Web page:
While determining your local risk level day to day may not be straightforward, ensuring your Covid vaccinations are up to date — including a fourth shot, if that’s what’s recommended for you — is the simplest way for most people to minimize their individual risk. Additionally, wearing a high-quality mask like a KN95 or N95 when you judge yourself or your situation to be high-risk protects you regardless of what other people are doing (or not).

Different: Pandemic fatigue is real

Two years into the pandemic, our collective level of exhaustion is manifesting in some worrisome ways. Deaths are creeping toward a million, but collective action isn’t keeping pace. Anger and denial have led to irrational decision-making and behavior by leaders and individuals.

Panagis Galiatsatos, a physician and professor at the Johns Hopkins School of Medicine who has engaged Baltimore-area faith leaders and congregations in Covid-19 education since the pandemic’s early days, said he is concerned about the level of pandemic fatigue he’s heard during recent meetings. After the holiday omicron wave forced many worship services online, “what they fear is going back to not being in person again,” he said.

If public health leaders forbid in-person gatherings due to another wave of transmission, he fears it will lead many members of the public to lose faith in public health leaders altogether. “I think we’re going to lose our audience,” he said. “So I think what’s different now is definitely the fatigue is there.”

Protestors hold signs like “Mask choice” and “Mask freedom” in a protest.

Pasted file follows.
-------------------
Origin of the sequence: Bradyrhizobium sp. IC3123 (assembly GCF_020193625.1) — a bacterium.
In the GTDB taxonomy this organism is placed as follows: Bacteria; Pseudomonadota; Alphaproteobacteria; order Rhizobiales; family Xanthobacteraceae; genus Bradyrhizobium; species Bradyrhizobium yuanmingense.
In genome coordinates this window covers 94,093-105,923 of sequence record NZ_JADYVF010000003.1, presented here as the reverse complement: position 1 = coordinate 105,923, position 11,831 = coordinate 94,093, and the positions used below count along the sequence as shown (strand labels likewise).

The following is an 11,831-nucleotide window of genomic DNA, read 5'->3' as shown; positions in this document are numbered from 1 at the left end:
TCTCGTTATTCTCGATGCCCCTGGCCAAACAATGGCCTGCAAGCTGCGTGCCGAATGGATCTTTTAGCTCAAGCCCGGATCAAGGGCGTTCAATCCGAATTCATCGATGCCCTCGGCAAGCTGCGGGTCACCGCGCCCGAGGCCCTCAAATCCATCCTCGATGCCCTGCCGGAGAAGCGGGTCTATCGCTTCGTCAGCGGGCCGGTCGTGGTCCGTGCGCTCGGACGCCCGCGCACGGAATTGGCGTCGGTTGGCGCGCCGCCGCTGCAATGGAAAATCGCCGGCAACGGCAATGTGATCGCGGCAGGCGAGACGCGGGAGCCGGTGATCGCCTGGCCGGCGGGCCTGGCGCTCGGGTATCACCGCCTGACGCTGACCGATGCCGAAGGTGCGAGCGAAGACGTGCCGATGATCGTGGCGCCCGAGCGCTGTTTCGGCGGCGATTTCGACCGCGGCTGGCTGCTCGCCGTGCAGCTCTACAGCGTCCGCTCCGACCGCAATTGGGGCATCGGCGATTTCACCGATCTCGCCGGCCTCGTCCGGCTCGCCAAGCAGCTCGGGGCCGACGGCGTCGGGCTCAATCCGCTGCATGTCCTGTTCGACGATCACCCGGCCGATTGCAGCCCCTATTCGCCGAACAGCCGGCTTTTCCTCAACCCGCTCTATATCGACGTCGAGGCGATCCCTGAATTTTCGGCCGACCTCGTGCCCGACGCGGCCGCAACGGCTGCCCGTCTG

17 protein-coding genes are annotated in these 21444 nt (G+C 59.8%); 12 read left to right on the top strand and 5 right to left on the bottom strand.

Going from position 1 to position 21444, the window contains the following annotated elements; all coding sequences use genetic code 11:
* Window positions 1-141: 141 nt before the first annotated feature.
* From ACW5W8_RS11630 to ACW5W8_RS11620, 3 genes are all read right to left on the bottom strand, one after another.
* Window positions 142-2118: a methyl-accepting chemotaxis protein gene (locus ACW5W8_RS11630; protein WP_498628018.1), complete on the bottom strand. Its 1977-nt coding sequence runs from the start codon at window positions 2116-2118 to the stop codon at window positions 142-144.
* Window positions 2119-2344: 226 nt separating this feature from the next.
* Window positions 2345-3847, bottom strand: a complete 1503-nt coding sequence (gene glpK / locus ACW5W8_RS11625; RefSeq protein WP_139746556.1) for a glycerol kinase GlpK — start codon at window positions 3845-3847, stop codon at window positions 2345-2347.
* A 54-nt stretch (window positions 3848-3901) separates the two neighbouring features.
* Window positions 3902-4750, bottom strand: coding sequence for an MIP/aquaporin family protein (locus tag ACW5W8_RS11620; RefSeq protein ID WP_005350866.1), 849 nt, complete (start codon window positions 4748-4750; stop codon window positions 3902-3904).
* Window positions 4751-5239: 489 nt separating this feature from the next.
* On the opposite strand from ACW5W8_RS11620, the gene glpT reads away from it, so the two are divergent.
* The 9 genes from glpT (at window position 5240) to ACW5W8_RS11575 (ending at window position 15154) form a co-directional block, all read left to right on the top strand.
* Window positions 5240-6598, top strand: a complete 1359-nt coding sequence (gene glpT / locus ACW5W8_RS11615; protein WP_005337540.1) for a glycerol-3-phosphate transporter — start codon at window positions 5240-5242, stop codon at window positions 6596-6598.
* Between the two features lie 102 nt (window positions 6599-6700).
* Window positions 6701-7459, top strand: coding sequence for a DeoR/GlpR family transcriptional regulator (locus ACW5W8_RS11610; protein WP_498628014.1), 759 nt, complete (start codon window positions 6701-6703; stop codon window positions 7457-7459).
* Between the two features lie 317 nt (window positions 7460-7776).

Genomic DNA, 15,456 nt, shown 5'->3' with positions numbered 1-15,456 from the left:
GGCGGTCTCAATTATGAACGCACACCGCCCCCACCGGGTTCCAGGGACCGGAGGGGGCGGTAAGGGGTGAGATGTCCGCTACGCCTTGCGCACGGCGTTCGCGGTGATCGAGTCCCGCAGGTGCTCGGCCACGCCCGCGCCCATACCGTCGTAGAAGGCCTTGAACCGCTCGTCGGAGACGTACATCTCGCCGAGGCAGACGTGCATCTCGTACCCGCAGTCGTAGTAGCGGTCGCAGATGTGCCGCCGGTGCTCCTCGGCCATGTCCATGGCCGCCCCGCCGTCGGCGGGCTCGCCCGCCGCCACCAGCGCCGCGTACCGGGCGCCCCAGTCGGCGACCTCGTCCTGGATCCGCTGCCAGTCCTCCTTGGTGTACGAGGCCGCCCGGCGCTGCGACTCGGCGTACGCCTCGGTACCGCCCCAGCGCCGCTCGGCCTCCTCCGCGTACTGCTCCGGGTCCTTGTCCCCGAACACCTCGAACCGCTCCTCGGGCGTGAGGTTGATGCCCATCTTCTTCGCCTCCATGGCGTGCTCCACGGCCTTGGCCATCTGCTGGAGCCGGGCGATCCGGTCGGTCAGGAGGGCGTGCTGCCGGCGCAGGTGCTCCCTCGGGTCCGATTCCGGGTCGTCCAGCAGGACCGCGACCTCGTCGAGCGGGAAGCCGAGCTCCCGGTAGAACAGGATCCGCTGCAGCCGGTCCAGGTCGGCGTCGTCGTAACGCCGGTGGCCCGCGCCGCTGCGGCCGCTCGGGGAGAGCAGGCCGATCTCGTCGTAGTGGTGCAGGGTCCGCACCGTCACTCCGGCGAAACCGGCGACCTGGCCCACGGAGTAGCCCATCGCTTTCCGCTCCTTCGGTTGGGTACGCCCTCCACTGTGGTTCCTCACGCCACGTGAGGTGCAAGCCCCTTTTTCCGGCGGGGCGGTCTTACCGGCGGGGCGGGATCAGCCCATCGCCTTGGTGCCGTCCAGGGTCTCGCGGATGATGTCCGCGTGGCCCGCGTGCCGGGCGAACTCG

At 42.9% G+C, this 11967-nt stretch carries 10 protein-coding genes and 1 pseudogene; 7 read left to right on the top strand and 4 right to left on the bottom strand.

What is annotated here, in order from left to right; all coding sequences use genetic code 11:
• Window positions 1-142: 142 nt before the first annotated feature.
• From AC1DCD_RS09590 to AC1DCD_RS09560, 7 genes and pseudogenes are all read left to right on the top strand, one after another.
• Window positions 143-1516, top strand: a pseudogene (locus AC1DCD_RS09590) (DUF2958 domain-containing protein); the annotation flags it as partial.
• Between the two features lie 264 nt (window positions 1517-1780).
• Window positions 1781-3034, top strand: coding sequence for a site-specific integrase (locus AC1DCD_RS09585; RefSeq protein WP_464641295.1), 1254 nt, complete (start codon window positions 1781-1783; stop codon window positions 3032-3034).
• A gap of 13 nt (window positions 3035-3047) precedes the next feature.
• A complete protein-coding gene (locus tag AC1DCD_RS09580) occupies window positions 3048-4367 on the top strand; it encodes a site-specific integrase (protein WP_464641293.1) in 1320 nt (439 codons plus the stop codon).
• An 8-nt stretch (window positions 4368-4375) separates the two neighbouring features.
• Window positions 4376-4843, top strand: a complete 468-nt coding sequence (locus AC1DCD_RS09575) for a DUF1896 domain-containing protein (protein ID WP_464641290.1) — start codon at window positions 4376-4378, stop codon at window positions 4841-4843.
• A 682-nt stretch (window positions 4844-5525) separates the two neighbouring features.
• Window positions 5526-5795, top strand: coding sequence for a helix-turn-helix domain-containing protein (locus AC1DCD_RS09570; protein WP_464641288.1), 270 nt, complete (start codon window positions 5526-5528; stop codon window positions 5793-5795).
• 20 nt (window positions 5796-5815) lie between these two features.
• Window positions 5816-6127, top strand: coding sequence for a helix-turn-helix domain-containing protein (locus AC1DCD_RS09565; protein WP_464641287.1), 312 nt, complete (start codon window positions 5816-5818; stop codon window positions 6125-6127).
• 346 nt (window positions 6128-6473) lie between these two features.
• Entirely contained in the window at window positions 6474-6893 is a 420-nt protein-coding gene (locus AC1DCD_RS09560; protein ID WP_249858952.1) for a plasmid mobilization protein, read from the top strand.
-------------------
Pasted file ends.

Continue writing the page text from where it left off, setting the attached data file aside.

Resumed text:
Mindy Schauer/MediaNewsGroup/Orange County Register via Getty Images
Protesters against mask mandates gather outside the Placentia-Yorba Linda Unified School District office in Southern California on January 18.

One of the biggest risks of low social morale is that it could delay buy-in to critical Covid-19 prevention measures even if the virus is causing a great deal of community suffering. People may take longer to agree to mask up, or may be more reluctant to show vaccination cards. And when precautions are eventually implemented, will it be too late? Is there hope of doing something about denial and fatigue before they become the death of us?

With our trust in institutions at a low point, one-on-one conversations between individuals may be one of the most important ways forward. “If it’s not going to be public messaging, let’s do private messaging,” said Galiatsatos. That involves a lot of listening and compassion by scientists and public health authorities, but it also involves making recommendations that meet people where they are.

“People aren’t switches to turn off and on,” he said. “We’re not going to be ignorant of the next wave, but we’re definitely going to discuss it in a way, like, ‘How do you make it adaptable?’”

Perhaps the biggest difference we can hope for is a broader understanding of the pandemic itself, not as a thing we can turn off or on, but as a dimmer switch that our collective action moves — and keeps — up or down.